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Qual Life Res. 2015 Dec;24(12):2993-3000. doi: 10.1007/s11136-015-1035-2. Epub 2015 Jun 11.

Examining differential responses of youth with and without autism on a measure of everyday activity performance.

Author information

1
Ph.D. Program in Rehabilitation Sciences, Department of Occupational Therapy, Boston University, Boston, MA, 02215, USA. kramerj@bu.edu.
2
Ph.D. Program in Rehabilitation Sciences, Department of Occupational Therapy, Boston University, Boston, MA, 02215, USA.
3
Health and Disability Research Institute, Health Policy and Management, Boston University, Boston, MA, USA.

Abstract

PURPOSE:

This study further investigated items with differential item function (DIF) in the Social/Cognitive domain of a measure of everyday activity performance, the Pediatric Evaluation of Disability Inventory-Computer Adapted Test version for Autism "PEDI-CAT (ASD)," to understand possible sources of response variation in a heterogeneous sample of youth with autism compared to the national standardization sample.

METHODS:

Cross-sectional design. A convenience sample of parents who identified they had a child between 3 and 21 years (M = 11.9 years, SD = 4.67 years) with autism (n = 365) completed an online survey that included the PEDI-CAT (ASD) and descriptive measures. For 28 items previously identified as having DIF, the PEDI-CAT (ASD) expected item score curves for the autism sample were compared to the original PEDI-CAT standardization sample. The weighted area between expected score curves (wABC) was also calculated; values >0.24 indicate significant DIF.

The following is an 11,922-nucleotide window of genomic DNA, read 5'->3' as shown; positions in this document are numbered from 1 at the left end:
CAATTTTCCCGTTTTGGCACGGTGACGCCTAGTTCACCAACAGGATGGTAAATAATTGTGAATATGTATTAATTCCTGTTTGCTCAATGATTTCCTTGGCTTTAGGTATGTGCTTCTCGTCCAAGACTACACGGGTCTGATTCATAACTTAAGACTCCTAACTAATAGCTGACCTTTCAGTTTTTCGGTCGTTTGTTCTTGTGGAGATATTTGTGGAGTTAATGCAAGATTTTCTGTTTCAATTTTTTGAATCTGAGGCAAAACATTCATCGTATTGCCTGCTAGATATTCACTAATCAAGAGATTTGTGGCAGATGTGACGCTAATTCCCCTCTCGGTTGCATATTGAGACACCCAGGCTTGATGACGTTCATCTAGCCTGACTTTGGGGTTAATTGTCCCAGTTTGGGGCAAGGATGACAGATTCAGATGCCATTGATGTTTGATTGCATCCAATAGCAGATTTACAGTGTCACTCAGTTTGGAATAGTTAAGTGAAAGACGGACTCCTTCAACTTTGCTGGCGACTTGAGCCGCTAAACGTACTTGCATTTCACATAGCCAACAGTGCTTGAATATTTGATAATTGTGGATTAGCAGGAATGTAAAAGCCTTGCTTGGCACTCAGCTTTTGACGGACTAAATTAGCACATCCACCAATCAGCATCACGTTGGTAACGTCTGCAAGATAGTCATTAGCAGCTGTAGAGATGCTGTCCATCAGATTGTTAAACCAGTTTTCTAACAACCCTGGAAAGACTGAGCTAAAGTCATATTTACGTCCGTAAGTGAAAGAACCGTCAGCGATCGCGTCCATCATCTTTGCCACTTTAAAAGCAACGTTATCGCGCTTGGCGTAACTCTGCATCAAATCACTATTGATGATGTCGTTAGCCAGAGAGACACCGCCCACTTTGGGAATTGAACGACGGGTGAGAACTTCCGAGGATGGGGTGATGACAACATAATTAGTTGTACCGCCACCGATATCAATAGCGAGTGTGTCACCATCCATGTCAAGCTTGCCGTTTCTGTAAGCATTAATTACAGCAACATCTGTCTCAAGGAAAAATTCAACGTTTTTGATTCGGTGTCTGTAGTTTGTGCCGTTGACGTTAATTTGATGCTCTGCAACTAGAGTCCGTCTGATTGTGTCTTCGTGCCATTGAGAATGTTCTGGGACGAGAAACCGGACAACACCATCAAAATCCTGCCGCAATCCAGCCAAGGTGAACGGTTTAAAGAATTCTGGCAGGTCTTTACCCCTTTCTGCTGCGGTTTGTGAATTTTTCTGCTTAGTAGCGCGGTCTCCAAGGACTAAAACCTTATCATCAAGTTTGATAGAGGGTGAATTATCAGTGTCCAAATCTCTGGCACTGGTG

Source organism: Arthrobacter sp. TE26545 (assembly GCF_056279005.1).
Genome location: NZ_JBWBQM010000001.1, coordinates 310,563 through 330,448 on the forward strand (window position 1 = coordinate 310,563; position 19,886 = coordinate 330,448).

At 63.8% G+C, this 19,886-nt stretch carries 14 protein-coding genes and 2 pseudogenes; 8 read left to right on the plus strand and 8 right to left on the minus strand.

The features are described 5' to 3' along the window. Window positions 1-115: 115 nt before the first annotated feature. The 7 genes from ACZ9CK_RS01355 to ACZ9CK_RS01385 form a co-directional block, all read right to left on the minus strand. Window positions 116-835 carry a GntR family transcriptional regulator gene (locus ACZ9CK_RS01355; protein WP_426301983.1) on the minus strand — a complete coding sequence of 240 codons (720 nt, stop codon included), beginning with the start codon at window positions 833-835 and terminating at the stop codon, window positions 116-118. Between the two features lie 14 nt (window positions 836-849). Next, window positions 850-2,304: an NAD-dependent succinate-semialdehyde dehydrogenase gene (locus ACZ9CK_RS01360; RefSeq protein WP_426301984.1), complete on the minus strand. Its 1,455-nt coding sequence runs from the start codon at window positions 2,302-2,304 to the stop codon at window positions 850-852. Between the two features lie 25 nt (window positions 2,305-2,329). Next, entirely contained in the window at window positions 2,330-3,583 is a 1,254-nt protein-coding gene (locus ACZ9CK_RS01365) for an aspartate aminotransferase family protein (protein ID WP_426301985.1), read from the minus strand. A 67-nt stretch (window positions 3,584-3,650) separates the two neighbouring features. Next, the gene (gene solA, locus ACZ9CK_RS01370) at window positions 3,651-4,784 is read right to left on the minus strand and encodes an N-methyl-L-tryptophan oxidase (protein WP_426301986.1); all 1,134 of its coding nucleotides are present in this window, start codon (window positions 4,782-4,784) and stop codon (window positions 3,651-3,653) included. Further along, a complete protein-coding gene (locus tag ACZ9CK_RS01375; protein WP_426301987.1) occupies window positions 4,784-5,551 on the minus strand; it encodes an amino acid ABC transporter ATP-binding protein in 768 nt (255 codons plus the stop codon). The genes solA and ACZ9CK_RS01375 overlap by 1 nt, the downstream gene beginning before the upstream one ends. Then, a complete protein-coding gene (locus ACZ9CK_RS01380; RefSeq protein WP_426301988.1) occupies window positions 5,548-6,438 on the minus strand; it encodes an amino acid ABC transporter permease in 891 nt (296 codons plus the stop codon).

RESULTS:

All items had wABC that exceeded the criterion. Compared with peers without disabilities at the same ability level, 11 items were significantly more difficult for the youth with autism and 16 items were significantly easier. One item demonstrated non-uniform DIF.

CONCLUSION:

Differential responses could indicate that: (1) children with autism have a different developmental pattern of skill acquisition for everyday activities in the Social/Cognitive domain, or (2) parents of children with autism utilize a unique appraisal process when assessing their children's functional performance of everyday activities. Further research is required to better understand the factors leading to differential responses on the targeted items. The study illustrates the value of in-depth analysis of DIF to gain insight into the impact of a clinical condition on functional performance.

KEYWORDS:

Autistic disorder; Differential item function (DIF); Item response theory

PMID:
26063170
PMCID:
PMC4619133
DOI:
10.1007/s11136-015-1035-2
[Indexed for MEDLINE]
Free PMC Article

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